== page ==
In honor of this week’s “Much Ado About Nothing,” what’s the best cinematic adaptation of a play by William Shakespeare?

My favorite cinematic adaptation of a Shakespearean play would be the 1961 “West Side Story.” Instead of the aristocratic, wealthy Capulets and Montagues in Verona, “West Side Story” was set in the working class neighborhood of the East 40s and West 50s of the Upper West Side in New York City with the Puerto Rican gang of the Sharks against the Polish gang of the Jets.  Instead of Romeo and Juliet, the young star-crossed lovers were Tony (Richard Beymer) and Maria (Natalie Wood). The book by Arthur Laurents was elevated by the music of Leonard Bernstein and the lyrics of Stephen Sondheim.

Jerome Robbins directed and choreographed the original 1957 Broadway production and was brought on to direct the musical and dance sequences as well as choreograph the movie, working with director Robert Wise. The Broadway show was nominated for six Tonys, but lost the Best Musical Tony to “The Music Man.” Robbins did win a Tony for choreography. Robbins was fired by the movie production company with his assistants handling the rest of the dance numbers that Robbins’ hadn’t completed. Robbins and Wise shared the Oscar for Best Director. The movie won 10 Oscars in all, including Best Picture and Best Supporting Actor (George Chikiris) and Best Supporting Actress (Rita Moreno).

The score includes some memorable melodies from Broadway including “America,” “Tonight” and “Cool.” The dance sequences brought a youthful edge and gritty darkness to the musical. While director Franco Zeffirelli brought gorgeous costumes and youthful innocence to his more traditional 1968 “Romeo and Juliet” (Best Cinematography and Best Costume Design Oscars) and Baz Luhrmann had over-the-top  dramatics in his modernized 1996 version that traded guns for swords in his “Romeo+Juliet,” “West Side Story” pushed both Shakespeare, cinema and the American musical forward into new territory while maintaining a poignant emotional core. By touching on race instead of a feudal feud, “West Side Story” touched on a social problem that  still plagues America today as we saw with the recent Cheerios commercial incident on YouTube and Facebook.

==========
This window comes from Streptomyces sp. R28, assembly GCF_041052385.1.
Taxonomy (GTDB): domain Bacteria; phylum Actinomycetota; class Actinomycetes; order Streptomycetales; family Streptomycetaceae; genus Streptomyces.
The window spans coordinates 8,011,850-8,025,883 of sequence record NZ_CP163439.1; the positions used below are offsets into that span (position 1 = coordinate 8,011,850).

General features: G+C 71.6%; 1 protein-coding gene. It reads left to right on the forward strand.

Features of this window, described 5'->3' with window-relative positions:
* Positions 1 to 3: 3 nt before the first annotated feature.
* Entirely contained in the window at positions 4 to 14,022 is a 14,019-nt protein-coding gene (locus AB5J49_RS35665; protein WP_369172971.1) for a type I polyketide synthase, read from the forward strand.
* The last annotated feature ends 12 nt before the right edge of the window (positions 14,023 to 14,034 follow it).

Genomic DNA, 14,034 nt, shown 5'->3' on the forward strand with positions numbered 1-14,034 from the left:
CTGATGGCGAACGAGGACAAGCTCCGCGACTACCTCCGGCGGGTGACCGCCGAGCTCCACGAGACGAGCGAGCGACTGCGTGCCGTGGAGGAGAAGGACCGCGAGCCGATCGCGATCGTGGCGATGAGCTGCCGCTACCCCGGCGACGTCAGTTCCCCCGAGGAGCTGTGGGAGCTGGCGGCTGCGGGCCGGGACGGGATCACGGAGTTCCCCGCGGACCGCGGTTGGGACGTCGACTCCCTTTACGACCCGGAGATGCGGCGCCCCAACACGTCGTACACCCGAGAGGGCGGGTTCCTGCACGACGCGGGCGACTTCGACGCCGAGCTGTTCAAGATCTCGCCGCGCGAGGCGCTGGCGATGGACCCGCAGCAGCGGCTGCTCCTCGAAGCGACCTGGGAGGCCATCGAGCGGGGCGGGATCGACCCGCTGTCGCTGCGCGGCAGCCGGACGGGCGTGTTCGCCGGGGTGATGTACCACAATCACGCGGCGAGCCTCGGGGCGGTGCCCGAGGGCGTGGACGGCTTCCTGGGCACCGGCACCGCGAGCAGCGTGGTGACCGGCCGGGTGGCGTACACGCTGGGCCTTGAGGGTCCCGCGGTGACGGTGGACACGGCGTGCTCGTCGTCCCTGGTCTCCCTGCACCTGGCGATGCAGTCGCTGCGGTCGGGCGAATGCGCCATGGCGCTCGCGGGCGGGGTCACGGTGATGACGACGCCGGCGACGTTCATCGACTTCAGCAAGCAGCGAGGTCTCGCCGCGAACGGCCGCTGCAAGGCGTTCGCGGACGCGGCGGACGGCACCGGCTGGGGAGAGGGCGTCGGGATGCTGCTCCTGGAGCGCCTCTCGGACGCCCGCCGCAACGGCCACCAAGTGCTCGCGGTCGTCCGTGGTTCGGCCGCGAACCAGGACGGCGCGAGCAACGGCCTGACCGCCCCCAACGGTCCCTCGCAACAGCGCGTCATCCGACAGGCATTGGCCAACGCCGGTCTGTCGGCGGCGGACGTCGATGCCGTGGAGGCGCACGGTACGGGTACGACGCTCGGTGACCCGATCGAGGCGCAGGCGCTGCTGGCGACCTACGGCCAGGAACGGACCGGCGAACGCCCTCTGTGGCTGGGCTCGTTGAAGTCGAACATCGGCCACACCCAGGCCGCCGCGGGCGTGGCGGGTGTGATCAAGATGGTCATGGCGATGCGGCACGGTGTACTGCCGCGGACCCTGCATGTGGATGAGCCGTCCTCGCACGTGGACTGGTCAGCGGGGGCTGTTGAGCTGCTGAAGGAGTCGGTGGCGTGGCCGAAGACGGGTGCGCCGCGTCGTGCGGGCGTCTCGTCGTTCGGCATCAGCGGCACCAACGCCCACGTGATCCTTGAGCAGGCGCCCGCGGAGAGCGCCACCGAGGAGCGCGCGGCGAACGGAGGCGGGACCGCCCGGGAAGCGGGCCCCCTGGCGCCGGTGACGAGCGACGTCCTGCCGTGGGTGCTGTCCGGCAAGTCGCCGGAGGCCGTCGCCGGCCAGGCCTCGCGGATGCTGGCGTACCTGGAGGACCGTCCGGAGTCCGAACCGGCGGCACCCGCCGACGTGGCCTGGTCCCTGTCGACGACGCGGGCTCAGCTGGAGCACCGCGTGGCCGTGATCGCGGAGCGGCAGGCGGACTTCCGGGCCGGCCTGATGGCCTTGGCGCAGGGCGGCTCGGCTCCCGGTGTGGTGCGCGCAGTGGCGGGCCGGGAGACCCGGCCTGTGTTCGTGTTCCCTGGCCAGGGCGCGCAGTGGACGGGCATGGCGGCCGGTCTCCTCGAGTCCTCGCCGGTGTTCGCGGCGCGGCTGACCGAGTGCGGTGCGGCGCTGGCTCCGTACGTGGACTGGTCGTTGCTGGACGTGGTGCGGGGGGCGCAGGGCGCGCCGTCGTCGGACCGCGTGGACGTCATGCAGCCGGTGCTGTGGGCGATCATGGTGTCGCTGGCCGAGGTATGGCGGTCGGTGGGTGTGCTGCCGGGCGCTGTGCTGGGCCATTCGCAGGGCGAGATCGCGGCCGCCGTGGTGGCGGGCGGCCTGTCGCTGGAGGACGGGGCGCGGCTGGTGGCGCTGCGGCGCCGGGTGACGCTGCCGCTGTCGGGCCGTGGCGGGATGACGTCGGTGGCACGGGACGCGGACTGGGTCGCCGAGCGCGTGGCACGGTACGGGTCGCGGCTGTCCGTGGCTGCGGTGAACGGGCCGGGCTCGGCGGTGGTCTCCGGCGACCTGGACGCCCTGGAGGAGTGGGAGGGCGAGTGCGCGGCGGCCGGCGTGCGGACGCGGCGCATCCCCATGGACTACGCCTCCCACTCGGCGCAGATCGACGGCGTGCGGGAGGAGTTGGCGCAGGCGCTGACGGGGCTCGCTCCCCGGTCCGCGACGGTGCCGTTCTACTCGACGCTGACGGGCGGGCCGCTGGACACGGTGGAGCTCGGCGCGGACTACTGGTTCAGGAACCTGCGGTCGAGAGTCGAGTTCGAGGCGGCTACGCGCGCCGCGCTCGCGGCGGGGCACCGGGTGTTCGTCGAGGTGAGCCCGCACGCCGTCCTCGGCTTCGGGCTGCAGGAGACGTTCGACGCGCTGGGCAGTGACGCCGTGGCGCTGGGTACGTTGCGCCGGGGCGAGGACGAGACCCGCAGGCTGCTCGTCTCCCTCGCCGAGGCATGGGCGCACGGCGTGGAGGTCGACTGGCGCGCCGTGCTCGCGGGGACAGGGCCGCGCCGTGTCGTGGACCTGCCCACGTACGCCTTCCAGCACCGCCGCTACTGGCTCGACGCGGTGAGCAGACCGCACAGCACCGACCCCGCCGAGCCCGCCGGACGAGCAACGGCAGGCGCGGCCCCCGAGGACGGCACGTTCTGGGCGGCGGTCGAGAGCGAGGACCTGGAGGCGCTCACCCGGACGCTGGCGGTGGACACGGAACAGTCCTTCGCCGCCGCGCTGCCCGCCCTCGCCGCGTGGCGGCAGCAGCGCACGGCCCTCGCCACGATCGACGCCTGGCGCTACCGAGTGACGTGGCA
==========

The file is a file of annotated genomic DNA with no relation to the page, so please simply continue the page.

Oddly, Zeffirelli’s leads, Olivia Hussey and Leonard Whiting wouldn’t find must lasting success in the movie business,  but Lurhmann’s Romeo, Leonardo DiCaprio, and his Juliet, Claire Danes, have had more high profile careers. Natalie Wood would go on to become both a Hollywood legend and tragedy, but her co-star, Richard Beymer as Tony would not rise to the same level of stardom.

For the best traditional adaptation of a Shakespeare play, I’d choose the 1967 version of “The Taming of the Shrew” with Elizabeth Taylor as Katherine and Richard Burton as Petruchio. Director Franco Zeffirelli gives us a lusty pair ill-matched lovers and the script manages to dodge some of misogynistic problems of the play and come up with a resolution acceptable to modern tastes (despite the somewhat questionable marketing  choices when the movie was first released). Danilo Donati’s costume design and Renzo Mongiardino’s production design provides us with a detailed journey back to more glamorous and dangerous times. There’s no denying the flash and fire of the combustible chemistry of Taylor and Burton.

For an adaptation that takes risks, Ian McKellen’s 1995 “Richard III” is a stylish, thought-provoking production. Directed by Richard Loncraine and the movie is based on Richard Eyre’s production at the Royal National Theatre (also starring McKellen). This version transports the play to an alternative time in a 1930s Britain that comes under the rule of a Nazi Third Reich-like party under Richard III.  In comparison, Laurence Olivier’s 1955 version of “Richard III” is very dated, not only in its portrayal of women, but also in its corny death scene.